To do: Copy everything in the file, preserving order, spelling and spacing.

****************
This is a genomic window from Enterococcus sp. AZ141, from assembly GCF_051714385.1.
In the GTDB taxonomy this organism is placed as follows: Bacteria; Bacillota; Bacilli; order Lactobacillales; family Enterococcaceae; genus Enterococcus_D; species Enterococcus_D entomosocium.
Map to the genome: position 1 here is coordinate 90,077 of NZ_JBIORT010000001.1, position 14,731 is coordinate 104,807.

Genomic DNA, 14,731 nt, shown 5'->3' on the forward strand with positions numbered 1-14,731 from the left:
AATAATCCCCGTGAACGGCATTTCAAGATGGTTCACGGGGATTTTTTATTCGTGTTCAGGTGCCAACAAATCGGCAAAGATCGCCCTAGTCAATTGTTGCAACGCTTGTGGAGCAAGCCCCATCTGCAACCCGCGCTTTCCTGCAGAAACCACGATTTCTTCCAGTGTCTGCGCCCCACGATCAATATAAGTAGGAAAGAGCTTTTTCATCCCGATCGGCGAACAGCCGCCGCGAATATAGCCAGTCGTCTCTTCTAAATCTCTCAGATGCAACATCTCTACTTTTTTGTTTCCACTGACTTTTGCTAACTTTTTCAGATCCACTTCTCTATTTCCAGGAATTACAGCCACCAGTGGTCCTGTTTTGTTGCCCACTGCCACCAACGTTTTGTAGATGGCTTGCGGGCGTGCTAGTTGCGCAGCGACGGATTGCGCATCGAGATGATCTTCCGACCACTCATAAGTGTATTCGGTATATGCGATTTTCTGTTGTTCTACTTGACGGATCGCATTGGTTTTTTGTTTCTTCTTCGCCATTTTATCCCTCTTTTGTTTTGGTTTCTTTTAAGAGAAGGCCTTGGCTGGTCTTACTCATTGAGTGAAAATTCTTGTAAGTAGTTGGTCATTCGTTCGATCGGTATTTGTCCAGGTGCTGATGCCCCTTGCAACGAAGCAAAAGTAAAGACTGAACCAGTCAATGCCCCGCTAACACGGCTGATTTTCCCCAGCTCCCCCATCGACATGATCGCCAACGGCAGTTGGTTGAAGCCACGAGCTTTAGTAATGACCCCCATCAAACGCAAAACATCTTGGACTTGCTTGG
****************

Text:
This is a genomic window from Enterococcus sp. AZ141, from assembly GCF_051714385.1.
In the GTDB taxonomy this organism is placed as follows: Bacteria; Bacillota; Bacilli; order Lactobacillales; family Enterococcaceae; genus Enterococcus_D; species Enterococcus_D entomosocium.
Map to the genome: position 1 here is coordinate 90,077 of NZ_JBIORT010000001.1, position 14,731 is coordinate 104,807.

Genomic DNA, 14,731 nt, shown 5'->3' on the forward strand with positions numbered 1-14,731 from the left:
AATAATCCCCGTGAACGGCATTTCAAGATGGTTCACGGGGATTTTTTATTCGTGTTCAGGTGCCAACAAATCGGCAAAGATCGCCCTAGTCAATTGTTGCAACGCTTGTGGAGCAAGCCCCATCTGCAACCCGCGCTTTCCTGCAGAAACCACGATTTCTTCCAGTGTCTGCGCCCCACGATCAATATAAGTAGGAAAGAGCTTTTTCATCCCGATCGGCGAACAGCCGCCGCGAATATAGCCAGTCGTCTCTTCTAAATCTCTCAGATGCAACATCTCTACTTTTTTGTTTCCACTGACTTTTGCTAACTTTTTCAGATCCACTTCTCTATTTCCAGGAATTACAGCCACCAGTGGTCCTGTTTTGTTGCCCACTGCCACCAACGTTTTGTAGATGGCTTGCGGGCGTGCTAGTTGCGCAGCGACGGATTGCGCATCGAGATGATCTTCCGACCACTCATAAGTGTATTCGGTATATGCGATTTTCTGTTGTTCTACTTGACGGATCGCATTGGTTTTTTGTTTCTTCTTCGCCATTTTATCCCTCTTTTGTTTTGGTTTCTTTTAAGAGAAGGCCTTGGCTGGTCTTACTCATTGAGTGAAAATTCTTGTAAGTAGTTGGTCATTCGTTCGATCGGTATTTGTCCAGGTGCTGATGCCCCTTGCAACGAAGCAAAAGTAAAGACTGAACCAGTCAATGCCCCGCTAACACGGCTGATTTTCCCCAGCTCCCCCATCGACATGATCGCCAACGGCAGTTGGTTGAAGCCACGAGCTTTAGTAATGACCCCCATCAAACGCAAAACATCTTGGACTTGCTTGG